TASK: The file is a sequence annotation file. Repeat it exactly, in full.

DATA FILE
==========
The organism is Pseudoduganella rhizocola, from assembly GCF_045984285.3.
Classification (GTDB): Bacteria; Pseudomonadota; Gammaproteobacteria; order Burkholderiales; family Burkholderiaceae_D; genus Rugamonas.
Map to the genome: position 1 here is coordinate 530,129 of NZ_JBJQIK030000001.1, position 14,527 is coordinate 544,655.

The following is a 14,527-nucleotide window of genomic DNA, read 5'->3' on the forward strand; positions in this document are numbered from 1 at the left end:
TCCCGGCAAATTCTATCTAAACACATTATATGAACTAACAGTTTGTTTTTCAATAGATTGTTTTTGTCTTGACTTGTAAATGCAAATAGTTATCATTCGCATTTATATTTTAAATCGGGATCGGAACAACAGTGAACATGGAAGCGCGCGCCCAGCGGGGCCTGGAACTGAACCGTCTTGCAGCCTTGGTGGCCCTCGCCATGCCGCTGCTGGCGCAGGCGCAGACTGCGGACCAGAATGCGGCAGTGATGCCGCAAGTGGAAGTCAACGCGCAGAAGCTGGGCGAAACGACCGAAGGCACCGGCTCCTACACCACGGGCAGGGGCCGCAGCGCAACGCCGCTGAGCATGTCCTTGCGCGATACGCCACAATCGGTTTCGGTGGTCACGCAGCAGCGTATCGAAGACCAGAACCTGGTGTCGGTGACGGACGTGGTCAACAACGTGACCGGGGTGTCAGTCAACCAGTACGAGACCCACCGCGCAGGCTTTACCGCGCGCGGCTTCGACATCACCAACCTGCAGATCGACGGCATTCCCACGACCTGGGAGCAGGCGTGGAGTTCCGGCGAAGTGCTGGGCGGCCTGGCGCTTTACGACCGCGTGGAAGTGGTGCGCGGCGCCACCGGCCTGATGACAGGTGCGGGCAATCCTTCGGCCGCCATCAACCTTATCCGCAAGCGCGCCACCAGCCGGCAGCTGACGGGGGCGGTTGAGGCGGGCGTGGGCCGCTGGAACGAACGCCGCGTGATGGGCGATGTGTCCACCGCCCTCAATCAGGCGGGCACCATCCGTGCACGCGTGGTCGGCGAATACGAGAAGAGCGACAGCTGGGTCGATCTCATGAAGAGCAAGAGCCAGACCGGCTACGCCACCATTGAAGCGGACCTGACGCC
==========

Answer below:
The organism is Pseudoduganella rhizocola, from assembly GCF_045984285.3.
Classification (GTDB): Bacteria; Pseudomonadota; Gammaproteobacteria; order Burkholderiales; family Burkholderiaceae_D; genus Rugamonas.
Map to the genome: position 1 here is coordinate 530,129 of NZ_JBJQIK030000001.1, position 14,527 is coordinate 544,655.

The following is a 14,527-nucleotide window of genomic DNA, read 5'->3' on the forward strand; positions in this document are numbered from 1 at the left end:
TCCCGGCAAATTCTATCTAAACACATTATATGAACTAACAGTTTGTTTTTCAATAGATTGTTTTTGTCTTGACTTGTAAATGCAAATAGTTATCATTCGCATTTATATTTTAAATCGGGATCGGAACAACAGTGAACATGGAAGCGCGCGCCCAGCGGGGCCTGGAACTGAACCGTCTTGCAGCCTTGGTGGCCCTCGCCATGCCGCTGCTGGCGCAGGCGCAGACTGCGGACCAGAATGCGGCAGTGATGCCGCAAGTGGAAGTCAACGCGCAGAAGCTGGGCGAAACGACCGAAGGCACCGGCTCCTACACCACGGGCAGGGGCCGCAGCGCAACGCCGCTGAGCATGTCCTTGCGCGATACGCCACAATCGGTTTCGGTGGTCACGCAGCAGCGTATCGAAGACCAGAACCTGGTGTCGGTGACGGACGTGGTCAACAACGTGACCGGGGTGTCAGTCAACCAGTACGAGACCCACCGCGCAGGCTTTACCGCGCGCGGCTTCGACATCACCAACCTGCAGATCGACGGCATTCCCACGACCTGGGAGCAGGCGTGGAGTTCCGGCGAAGTGCTGGGCGGCCTGGCGCTTTACGACCGCGTGGAAGTGGTGCGCGGCGCCACCGGCCTGATGACAGGTGCGGGCAATCCTTCGGCCGCCATCAACCTTATCCGCAAGCGCGCCACCAGCCGGCAGCTGACGGGGGCGGTTGAGGCGGGCGTGGGCCGCTGGAACGAACGCCGCGTGATGGGCGATGTGTCCACCGCCCTCAATCAGGCGGGCACCATCCGTGCACGCGTGGTCGGCGAATACGAGAAGAGCGACAGCTGGGTCGATCTCATGAAGAGCAAGAGCCAGACCGGCTACGCCACCATTGAAGCGGACCTGACGCC